Global Daily – Euro wage growth will slow from here

by: Aline Schuiling

Euro Macro: Growth in labour costs weakened in 2018Q4 and is expected to continue to fall – Eurostat published its report on labour costs in 2018Q4 today. It showed that the rise in total labour costs slowed to 2.3% yoy in 2018Q4, down from 2.5% in 2018Q3. Wage growth stabilised at 2.3%, while the rise in non-wage labour costs slowed to 2.4% from 2.9%. The slowdown in non-wage costs reflects changes in government policy, such as cuts in social contributions and labour taxes paid by employers. As such, the shift in these labour costs does not reflect changes in labour market conditions. Looking at the details of the part of labour costs that does reflect labour market conditions, it turns out that wage growth in industry slowed from 2.1%to 1.9%. This probably reflects the (global) slowdown in industrial production that began in early 2018. Indeed, employment growth in manufacturing almost came to a standstill in the second half of 2018, and only expanded by 0.1% qoq in Q3 and Q4, down from 0.6% and 0.4% in Q1 and Q2, respectively. As the eurozone (as well as the global) industrial sector has remained in the doldrums in the first half of 2019, wage growth in industry should drop further this year. Besides wage growth in industry, wage growth in services moderated as well in Q4, to 2.5% yoy, down from 2.8% in Q3. Although activity and employment growth in the services sector as a whole has remained more positive than in manufacturing, parts of services have also weakened. For instance, employment in financial services and in real estate declined in the second half of last year.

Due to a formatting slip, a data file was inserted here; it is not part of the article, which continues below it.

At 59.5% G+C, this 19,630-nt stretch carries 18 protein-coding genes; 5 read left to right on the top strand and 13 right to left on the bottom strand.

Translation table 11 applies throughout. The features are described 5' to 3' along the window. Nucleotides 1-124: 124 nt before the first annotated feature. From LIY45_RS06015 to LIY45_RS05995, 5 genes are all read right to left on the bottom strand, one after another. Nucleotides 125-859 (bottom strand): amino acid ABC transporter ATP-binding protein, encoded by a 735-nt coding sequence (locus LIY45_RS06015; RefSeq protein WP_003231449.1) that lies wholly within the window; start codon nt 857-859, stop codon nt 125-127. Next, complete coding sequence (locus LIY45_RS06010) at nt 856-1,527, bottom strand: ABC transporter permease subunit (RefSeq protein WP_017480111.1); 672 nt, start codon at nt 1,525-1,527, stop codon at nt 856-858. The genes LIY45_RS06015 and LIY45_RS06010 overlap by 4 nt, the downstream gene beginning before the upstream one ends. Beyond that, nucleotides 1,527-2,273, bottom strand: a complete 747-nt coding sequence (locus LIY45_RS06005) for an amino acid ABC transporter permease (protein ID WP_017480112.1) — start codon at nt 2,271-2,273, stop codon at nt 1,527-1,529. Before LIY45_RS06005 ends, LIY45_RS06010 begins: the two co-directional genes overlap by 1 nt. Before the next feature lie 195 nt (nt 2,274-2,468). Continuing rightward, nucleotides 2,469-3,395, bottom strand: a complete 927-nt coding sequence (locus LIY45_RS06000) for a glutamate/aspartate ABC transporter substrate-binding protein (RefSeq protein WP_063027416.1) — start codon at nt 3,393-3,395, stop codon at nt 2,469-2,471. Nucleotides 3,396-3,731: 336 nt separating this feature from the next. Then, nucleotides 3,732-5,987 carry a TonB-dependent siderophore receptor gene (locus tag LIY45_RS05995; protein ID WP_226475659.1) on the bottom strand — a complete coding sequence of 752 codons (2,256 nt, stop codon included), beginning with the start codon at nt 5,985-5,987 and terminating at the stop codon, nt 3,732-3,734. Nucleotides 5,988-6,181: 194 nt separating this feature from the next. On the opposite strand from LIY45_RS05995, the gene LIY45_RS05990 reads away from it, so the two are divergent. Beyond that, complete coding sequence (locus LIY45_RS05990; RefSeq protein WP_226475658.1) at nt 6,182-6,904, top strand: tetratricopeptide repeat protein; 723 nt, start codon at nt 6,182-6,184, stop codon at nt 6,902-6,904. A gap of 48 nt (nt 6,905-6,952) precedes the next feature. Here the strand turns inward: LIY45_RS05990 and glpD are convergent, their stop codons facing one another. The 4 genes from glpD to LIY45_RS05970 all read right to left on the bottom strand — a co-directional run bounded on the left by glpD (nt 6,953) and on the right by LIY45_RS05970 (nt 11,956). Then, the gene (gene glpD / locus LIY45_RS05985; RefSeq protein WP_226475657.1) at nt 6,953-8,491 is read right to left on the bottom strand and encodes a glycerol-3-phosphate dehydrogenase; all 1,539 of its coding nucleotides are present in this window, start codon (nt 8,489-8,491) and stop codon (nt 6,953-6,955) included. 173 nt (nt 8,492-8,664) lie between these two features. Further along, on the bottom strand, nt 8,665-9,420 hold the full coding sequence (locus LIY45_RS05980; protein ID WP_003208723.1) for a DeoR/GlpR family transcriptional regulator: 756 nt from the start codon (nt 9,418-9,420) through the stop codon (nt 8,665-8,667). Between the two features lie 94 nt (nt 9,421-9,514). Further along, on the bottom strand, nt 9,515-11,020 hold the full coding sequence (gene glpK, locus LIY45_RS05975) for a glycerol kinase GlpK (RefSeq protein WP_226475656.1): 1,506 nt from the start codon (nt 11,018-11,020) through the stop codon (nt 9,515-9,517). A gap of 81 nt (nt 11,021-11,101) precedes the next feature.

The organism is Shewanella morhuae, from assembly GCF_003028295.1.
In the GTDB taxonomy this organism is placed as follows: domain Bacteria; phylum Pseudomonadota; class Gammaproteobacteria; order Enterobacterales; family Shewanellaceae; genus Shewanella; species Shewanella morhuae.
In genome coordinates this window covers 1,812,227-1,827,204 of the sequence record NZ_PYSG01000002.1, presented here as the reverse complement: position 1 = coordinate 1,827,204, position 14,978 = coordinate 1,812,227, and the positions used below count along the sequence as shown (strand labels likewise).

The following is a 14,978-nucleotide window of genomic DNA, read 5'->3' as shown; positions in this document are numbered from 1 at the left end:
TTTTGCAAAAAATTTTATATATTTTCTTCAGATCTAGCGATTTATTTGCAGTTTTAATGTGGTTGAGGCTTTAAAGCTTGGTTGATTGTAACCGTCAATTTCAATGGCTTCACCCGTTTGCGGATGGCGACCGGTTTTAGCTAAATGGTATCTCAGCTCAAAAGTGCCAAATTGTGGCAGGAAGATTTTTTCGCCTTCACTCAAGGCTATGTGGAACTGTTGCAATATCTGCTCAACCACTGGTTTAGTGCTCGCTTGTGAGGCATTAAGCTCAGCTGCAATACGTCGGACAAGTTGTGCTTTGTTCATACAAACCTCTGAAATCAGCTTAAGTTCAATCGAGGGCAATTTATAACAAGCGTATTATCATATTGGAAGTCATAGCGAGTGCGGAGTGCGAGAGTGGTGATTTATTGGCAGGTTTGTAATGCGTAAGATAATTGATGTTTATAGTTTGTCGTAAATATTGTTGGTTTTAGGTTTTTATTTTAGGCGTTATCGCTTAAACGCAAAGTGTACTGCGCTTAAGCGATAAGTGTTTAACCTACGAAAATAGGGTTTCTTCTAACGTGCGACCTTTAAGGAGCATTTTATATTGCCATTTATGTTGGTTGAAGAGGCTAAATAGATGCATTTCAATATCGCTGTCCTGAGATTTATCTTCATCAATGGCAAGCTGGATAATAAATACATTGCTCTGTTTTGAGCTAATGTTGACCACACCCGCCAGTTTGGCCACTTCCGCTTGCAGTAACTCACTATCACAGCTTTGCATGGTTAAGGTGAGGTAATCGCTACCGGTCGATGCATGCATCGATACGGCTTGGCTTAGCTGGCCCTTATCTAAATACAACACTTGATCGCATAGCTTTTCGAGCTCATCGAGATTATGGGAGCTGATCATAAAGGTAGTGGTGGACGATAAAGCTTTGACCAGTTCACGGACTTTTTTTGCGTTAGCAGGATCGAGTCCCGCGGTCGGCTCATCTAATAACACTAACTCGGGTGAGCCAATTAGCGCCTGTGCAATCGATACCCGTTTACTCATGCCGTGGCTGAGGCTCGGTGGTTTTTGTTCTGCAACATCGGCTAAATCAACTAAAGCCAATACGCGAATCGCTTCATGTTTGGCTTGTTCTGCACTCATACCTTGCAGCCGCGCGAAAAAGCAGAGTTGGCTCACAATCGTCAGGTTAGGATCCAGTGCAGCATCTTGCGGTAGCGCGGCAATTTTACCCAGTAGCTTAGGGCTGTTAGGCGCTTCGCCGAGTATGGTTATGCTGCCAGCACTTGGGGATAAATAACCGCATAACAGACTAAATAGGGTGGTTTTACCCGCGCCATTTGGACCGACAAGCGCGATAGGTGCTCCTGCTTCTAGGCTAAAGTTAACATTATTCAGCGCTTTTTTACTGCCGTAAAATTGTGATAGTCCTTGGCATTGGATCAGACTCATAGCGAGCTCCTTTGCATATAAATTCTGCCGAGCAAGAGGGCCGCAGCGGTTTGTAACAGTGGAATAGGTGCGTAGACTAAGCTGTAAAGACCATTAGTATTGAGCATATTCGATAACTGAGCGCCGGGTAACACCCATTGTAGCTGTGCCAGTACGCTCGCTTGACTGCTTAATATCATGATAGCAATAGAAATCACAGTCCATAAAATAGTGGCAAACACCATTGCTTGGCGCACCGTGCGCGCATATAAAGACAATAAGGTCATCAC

Looking ahead, we think the decline in wage growth has further to go. The eurozone economy has grown at or below its trend rate since the first quarter of 2018 and we expect growth to remain subdued throughout this year (we expect GDP to grow by merely 0.8% over the year as a whole). This means that employment growth will probably be modest this year and that unemployment will roughly stabilise in the eurozone as a whole, and probably rise in some individual countries. Having said that, before economic growth started to slow at the start of 2018, there was still slack in the eurozone labour market. Indeed, we think that the pick-up in wage growth at the start of 2018 was merely temporary payback for the decline in real wages in 2017, which was due to a jump in energy price inflation in that year. To conclude, we expect inflationary pressures stemming from the labour market to ease further this year, implying that core inflation will remain close to its current level of around 1% this year, and will pick up slowly to around 1.2% on average in 2020. This is below the ECB’s forecasts of 1.2% and 1.4%, respectively. (Aline Schuiling)